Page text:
President Barack Obama’s new plan to limit the operations of the country’s largest banks has hit stock prices hard.
The Dow Jones Industrial Average dropped 2 percent Thursday and slid another 0.8 percent in early trading today.
After starting the year with heady gains, the Dow is now down 1.2 percent this month.
"Obama scared everybody," stock trader Todd Leone at Cowen & Co. told The Wall Street Journal.
Aid to banks from the government played a major role in the market’s recent rally, he said.
"That is what really pushed us up, the stimulus and cheap money. When that stops, people will be nervous.”
However, Leone’s not a total pessimist.
“I think companies really are in better shape now," he said.
Under Obama’s proposal, banks whose deposits are insured by the government wouldn’t be able to trade their own money in financial markets or own hedge funds or private equity funds.
The changes were heartily endorsed by former Federal Reserve Chairman Paul Volcker and resisted by top White House economic adviser Larry Summers and Treasury Secretary Tim Geithner.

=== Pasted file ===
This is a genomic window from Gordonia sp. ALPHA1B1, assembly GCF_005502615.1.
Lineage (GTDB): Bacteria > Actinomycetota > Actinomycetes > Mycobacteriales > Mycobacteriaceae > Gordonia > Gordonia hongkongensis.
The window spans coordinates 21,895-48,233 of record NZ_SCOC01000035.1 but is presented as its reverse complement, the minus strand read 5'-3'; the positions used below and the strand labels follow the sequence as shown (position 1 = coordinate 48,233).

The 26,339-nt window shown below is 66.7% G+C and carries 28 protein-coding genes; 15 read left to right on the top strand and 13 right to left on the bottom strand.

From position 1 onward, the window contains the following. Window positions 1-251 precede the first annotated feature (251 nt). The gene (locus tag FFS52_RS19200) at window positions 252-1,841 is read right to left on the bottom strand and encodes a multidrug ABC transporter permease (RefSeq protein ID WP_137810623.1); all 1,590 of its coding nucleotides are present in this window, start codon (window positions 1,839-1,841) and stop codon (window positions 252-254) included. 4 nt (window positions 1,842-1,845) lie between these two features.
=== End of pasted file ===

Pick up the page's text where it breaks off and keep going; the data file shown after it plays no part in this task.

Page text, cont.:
The stock market apparently sides with Summers and Geithner.
“Anything that restricts” the size of banks “runs the risk of hurting the international competitive position,” Alan Gayle, senior investment strategist for RidgeWorth Investments, told The New York Times.
“The concern is that these rule changes could restrict the long-term growth potential in financials.”
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